Quick guide to webfonts via @font-face


Font Previewer
View the Font Previewer for a taste of how flexible webfonts are

The @font-face feature from CSS3 allows us to use custom typefaces on the web in an accessible, manipulable, and scalable way. But, you might say, "Why would we use @font-face if we have Cufon, sIFR, and using text in images?" A few benefits of leveraging @font-face for custom fonts:

  • Full searchability by Find (ctrl-F)
  • Accessibility to assistive technologies like screen readers
  • Text is translatable, through in-browser translation or translation services
  • CSS has full ability to tweak the typographical display: line-height, letter-spacing, text-shadow, text-align, and selectors like ::first-letter and ::first-line

@font-face at its essence

At its most basic, we declare a new custom remote font to be used like so:

@font-face {
  font-family: 'Tagesschrift';
  src: url('tagesschrift.ttf');

Then put it to use:

h1, h2, h3 { font-family: 'Tagesschrift', 'Georgia', serif; }

In this @font-face declaration we're using the font-family property to explicitly name the font. It can be anything, regardless of what the font is actually called; font-family: 'SuperDuperComicSans'; would work out just fine, though perhaps not for your reputation. In the src property we point to where the browser can find the font asset. Depending on the browser, some valid font types are eot, ttf, otf, svg, or a data URI embedding the entire font data inline.

otf & ttf svg woff eot
Firefox FF3.5 FF3.5 FF3.6
Chrome Chrome 4 Chrome 0.3 Chrome 5
Safari 3.1 3.1
Opera Opera 10.00 Opera 9
iOS iOS 1
Android 2.2

Of course, nothing is ever as simple as it should be. The initial limitation of the above code was that it did not serve an EOT to IE 6-8. The bulletproof @font-face syntax proposed a way of solving this; a robust version follows.

@font-face {
  font-family: 'Tagesschrift';
  src: url('tagesschrift.eot'); /* IE 5-8 */ 
  src: local('☺'),             /* sneakily trick IE */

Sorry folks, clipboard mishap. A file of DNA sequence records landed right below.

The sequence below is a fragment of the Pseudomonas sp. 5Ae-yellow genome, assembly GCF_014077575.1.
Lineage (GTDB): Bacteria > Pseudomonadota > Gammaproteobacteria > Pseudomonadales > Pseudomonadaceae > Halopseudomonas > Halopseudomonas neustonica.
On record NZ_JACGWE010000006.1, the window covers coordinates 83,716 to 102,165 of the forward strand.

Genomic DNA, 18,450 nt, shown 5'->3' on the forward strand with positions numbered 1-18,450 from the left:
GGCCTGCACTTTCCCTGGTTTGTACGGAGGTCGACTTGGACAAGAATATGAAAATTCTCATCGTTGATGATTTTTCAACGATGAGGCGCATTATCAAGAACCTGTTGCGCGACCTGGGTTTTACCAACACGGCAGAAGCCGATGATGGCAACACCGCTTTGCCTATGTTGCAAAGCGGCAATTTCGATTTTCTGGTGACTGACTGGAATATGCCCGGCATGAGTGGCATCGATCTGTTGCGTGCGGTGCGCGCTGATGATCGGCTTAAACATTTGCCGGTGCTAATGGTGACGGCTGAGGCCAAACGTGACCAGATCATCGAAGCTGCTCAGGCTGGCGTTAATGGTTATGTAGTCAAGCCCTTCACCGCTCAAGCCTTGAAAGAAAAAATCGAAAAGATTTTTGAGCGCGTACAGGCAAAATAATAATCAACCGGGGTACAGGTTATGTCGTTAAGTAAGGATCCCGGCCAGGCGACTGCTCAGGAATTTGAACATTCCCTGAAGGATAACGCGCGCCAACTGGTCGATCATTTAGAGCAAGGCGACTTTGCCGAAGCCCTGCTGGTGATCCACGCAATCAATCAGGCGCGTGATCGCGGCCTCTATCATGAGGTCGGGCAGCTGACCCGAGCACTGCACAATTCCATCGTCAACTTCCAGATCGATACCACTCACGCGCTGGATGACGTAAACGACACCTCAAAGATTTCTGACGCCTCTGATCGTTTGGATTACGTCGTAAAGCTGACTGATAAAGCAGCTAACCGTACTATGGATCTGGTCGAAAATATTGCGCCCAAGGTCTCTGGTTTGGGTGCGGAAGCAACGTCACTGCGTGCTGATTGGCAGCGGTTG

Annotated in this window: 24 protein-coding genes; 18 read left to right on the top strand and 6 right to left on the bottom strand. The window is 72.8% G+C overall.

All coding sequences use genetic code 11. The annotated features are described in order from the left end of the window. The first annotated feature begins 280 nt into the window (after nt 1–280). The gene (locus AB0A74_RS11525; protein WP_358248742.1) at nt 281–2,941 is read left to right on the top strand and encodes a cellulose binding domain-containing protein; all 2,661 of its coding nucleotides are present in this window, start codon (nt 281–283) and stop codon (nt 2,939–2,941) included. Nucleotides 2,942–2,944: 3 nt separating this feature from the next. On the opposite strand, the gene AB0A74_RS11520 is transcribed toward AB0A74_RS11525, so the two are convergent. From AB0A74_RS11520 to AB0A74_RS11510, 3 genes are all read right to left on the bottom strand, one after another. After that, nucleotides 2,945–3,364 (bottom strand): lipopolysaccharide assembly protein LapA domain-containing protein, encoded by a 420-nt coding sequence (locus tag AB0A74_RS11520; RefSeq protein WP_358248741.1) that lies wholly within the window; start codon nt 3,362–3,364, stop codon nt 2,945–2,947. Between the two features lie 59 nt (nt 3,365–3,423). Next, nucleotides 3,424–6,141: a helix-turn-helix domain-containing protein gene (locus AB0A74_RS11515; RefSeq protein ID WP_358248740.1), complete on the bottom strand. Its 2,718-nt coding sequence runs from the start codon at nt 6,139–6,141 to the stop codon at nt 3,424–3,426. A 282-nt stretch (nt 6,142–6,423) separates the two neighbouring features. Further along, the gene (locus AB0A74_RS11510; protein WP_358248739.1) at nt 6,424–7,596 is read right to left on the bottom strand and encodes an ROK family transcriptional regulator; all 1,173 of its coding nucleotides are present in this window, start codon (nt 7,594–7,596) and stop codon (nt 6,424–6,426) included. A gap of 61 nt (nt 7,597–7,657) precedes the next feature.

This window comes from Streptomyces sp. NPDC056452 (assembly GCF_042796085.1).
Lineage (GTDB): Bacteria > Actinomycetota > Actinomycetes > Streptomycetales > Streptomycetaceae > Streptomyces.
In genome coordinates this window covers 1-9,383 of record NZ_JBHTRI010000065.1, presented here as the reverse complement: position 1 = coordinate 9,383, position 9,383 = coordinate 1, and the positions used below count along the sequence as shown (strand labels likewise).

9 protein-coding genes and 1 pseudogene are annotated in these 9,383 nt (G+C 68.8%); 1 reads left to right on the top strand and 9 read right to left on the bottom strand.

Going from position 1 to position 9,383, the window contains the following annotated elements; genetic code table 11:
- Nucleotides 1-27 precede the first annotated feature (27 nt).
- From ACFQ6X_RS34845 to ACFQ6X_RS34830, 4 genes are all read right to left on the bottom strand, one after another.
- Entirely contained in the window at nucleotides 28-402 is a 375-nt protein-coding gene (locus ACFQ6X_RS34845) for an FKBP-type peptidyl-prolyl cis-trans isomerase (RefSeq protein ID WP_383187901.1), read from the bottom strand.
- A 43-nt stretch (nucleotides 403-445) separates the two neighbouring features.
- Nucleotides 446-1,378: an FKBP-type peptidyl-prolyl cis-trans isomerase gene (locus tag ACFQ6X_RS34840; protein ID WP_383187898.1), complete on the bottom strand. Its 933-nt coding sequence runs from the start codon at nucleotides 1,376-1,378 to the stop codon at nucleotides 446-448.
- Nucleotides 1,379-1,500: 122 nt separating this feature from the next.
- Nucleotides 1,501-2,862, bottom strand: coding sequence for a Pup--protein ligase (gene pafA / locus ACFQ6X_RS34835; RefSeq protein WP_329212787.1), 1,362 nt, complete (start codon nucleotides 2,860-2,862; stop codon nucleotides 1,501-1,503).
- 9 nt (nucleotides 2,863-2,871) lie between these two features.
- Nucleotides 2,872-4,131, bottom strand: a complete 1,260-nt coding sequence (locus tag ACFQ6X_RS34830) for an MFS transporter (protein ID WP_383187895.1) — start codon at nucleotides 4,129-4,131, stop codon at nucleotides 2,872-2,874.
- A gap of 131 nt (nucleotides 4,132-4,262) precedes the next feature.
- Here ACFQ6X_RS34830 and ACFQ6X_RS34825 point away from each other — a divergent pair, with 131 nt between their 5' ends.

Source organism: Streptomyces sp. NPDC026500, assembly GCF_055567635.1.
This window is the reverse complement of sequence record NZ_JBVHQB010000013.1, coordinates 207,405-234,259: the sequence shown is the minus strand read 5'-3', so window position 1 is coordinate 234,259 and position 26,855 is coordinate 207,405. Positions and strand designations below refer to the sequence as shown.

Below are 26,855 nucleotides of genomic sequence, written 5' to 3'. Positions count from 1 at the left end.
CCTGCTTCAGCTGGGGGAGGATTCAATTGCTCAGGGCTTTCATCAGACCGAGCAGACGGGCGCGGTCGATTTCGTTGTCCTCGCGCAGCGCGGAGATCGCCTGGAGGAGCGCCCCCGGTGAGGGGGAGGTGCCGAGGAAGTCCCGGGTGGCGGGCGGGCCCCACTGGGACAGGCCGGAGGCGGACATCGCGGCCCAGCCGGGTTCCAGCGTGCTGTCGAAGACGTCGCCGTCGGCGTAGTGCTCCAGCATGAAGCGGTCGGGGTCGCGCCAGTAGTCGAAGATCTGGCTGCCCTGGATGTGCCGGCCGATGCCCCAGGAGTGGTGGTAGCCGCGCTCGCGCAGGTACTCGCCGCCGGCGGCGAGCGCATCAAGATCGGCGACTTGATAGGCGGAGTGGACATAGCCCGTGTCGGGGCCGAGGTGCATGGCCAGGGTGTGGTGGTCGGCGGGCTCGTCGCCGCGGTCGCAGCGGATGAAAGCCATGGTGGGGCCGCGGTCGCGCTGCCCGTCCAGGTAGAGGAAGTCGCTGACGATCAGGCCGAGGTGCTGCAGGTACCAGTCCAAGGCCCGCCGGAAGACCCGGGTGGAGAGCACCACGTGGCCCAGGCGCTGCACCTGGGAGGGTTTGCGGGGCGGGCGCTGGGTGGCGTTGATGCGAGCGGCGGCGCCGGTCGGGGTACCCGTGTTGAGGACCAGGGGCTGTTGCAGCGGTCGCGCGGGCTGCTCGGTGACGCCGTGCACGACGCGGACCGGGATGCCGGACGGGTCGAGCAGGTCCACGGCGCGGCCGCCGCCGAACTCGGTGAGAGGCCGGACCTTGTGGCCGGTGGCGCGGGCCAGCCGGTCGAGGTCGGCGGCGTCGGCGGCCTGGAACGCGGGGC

url('tagesschrift.woff') format('woff'),    /* FF 3.6, Chrome 5, IE9 */
        url('tagesschrift.ttf') format('truetype'), /* Opera, Safari */
        url('tagesschrift.svg#font') format('svg'); /* iOS */
Font squirrel generator
The Font Squirrel generator

Inducing a headache yet? If you'd rather just get this off the ground quickly, head to the Font Squirrel generator, a tool that simplifies the whole process for you, taking your font and preparing its variants and CSS for you. It's indispensable for putting webfonts into practice today.

Mobile support?

Mobile Safari supports SVG webfonts as of iOS 3.1 and Android supports otf/ttf as of version 2.2. But should your mobile users get this enhanced typographic experience? I'd recommend no. The predominant reason is due to how WebKit handles text that is awaiting a custom font via @font-face: the text is invisible. So on a low-bandwidth mobile connection, your users will see no text at all until the ~50k of font data has loaded. The Webkit team is pursuing a solution of turning on a fallback font after a few seconds have expired, but until that has landed, I wouldn't consider it fair to subject your users to such roadblocks between them and your content.

Webfont services

A number of services wrap the @font-face feature in an easy API, oftentimes letting you add a single CSS or script line to your HTML and some configuration and you're all done. Many like WebInk, Typekit, and Fontslive will allow you to use the fonts (sometimes up to a bandwidth cap) for a monthly fee. Using these services is very convenient for the casual developer, handing off some of the complications of serving a cross-browser solution